Compliance with health and safety standards and environmental responsibility is deep rooted in the company, and are ensured by means of quality management and health and safety management systems such as ISO 9001, 14001 and OHSAS 18001.
“We use these standards to formulate our coolants,” explains Dr Schlindwein. “In developing rhenus FU 800 we have consistently avoided all ingredients that are the subject of intense debate at the moment. Our new fluid is therefore the prime example of a modern coolant, combining all beneficial properties into one. It is safe, performs well and has no labelling requirements making it future-proof for the machining sector.”
In formulating rhenus FU 800, researchers at Rhenus Lub avoided amine and boric acid-based additives and also a formaldehyde depot. In addition, a new emulsifier system has also been developed especially for rhenus FU 800, which foams less and has good flushing properties.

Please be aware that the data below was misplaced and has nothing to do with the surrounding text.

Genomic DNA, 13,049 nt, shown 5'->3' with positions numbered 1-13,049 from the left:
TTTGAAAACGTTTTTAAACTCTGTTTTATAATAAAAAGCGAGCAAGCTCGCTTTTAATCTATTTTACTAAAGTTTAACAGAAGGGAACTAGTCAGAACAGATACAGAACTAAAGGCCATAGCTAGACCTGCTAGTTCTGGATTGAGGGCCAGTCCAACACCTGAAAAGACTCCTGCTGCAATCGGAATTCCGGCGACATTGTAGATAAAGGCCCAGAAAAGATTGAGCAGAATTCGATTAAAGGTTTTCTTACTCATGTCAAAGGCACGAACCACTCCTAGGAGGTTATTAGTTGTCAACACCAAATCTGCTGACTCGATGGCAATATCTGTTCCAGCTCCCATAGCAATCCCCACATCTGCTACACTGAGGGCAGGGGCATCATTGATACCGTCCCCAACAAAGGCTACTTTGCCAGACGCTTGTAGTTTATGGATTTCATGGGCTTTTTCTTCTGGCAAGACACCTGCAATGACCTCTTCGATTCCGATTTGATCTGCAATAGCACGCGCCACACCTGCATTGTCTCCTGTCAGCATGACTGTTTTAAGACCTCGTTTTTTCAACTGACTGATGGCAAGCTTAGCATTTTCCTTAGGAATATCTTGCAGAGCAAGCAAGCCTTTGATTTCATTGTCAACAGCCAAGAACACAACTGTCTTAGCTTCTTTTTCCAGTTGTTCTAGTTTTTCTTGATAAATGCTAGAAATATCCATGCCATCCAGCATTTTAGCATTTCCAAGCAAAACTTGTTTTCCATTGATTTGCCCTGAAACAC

Why exclude amine and boric acid-based ingredients? For 25 years, Dr Schlindwein has been actively involved in the development of environmentally friendly fluids with excellent health and safety properties: “The consistent amine-free composition of coolants prevents the build-up of dangerous nitrosamines. Any build-up of carcinogenic compounds from impurities that may be present in the amines is also ruled out through their absence.”
Alongside the amine-free composition, the exclusion of boric acid was also an important step for the research and development team at Rhenus Lub in developing cutting-edge lubricants that are environmentally friendly.